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I have a mapping in my .vimrc.

It is the following:

nnoremap q; :call Add_comment_css()<CR>

And then I can run, say 10q;

And then it will run 10 times.

But my problem is that the cursor always moves as well.

I want the cursor to stay in place.

I have tried all the solutions here:

https://stackoverflow.com/questions/10468324/how-to-run-a-search-and-replace-command-without-cursor-moving-in-vim

None of them works on my computer. Don't know why.

I have also tried having a variable that iterates. Then store that variable in a register on each iteration. Then afterwards I could somehow go back if I could figure out how to travel by line numbers, relative to current line, using a variable or register.

But that's just a hack.

What I really want, is to not travel when I apply the substitution.

My function is the following:

function! Add_comment_css()
    " Add At Beginning.
    s/^/\/\*
endfunction

Does anybody know how to do that?

3

2 Answers 2

2

You could do:

function! Add_comment_css(range, line1, line2)
  let l:pos = winsaveview()

  " Add At Beginning.
  if a:range == 2
    let command = a:line1 ."," . a:line2 .'s/^/\/\*'
    " echo command
    execute command
  elseif a:range == 0
    s/^/\/\*
  endif

  call winrestview(l:pos)
endfunction

command! -range=% AddCommentCss call Add_comment_css(<range>, <line1>, <line2>)
nnoremap q; :AddCommentCss<CR>

An alternative using pure function:

function! Add_comment_css() range
  let l:pos = winsaveview()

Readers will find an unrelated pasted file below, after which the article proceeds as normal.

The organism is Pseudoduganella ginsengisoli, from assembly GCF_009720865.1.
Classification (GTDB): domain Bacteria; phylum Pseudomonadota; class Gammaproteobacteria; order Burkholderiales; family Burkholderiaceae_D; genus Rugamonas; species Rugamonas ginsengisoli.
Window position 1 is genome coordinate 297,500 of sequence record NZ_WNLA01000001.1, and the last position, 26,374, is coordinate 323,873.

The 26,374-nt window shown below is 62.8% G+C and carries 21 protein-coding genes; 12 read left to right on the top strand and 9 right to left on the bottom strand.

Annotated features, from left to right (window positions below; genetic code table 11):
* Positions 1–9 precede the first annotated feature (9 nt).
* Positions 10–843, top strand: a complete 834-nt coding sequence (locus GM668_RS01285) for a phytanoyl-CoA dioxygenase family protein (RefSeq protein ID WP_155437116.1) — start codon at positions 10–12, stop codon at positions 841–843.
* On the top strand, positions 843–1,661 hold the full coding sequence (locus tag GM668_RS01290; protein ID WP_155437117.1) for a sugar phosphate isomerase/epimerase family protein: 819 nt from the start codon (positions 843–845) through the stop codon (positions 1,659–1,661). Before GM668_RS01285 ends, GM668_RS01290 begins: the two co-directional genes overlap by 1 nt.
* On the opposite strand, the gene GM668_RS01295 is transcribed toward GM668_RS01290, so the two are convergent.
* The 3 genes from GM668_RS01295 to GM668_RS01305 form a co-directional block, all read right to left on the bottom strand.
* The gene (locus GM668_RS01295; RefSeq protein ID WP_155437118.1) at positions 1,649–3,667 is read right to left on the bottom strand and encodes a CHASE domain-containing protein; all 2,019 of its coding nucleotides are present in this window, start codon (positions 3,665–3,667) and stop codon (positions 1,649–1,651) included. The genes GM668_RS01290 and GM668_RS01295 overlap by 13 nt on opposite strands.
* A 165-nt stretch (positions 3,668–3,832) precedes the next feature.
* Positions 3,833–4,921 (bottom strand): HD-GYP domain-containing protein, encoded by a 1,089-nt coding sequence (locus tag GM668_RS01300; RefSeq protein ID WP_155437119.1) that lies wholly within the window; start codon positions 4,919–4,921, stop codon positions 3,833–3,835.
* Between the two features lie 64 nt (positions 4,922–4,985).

" Add At Beginning.
  let command = a:firstline ."," . a:lastline .'s/^/\/\*'
  execute command

  call winrestview(l:pos)
endfunction

nnoremap q; :call Add_comment_css()<CR>
18
  • Now all the substitutions happen on the same, first line.
    – john-jones
    Feb 9, 2023 at 16:34
  • I updated the question, now it contains the function itself. Which always runs on the same line, as is.
    – john-jones
    Feb 9, 2023 at 16:35
  • 1
    I would not use mkview for this; IIRC it creates a file on disk. winsaveview &co. (or whatever it's called) should be sufficient.
    – D. Ben Knoble
    Feb 9, 2023 at 16:57
  • And how would you use winsaveview?
    – john-jones
    Feb 9, 2023 at 16:58
  • 1
    I was on the verge of becoming super depressed over this. but now its 17 o'clock and I just got that thing to work as im finishing the workday. So tmrw I can move it forward so I'm allright.
    – john-jones
    Feb 9, 2023 at 17:17
3

First, it is important to understand why the substitution is applied on [count] lines when you do [count]q;.

10q; doesn't execute q; 10 times. It prepends 10 to the stream of inputs taken from the right-hand-side of your q; mapping. In some cases it might behave like if you repeated your mapping 10 times:

nnoremap <key> dd
10<key>              " same as 10dd

but, in your case, 10 is prepended to :call and, as explained under :help N:, a count before : is automatically transformed into a range. But you are not done yet, :help :call has this to say about [count]:

[…]
When a range is given and the function doesn't handle it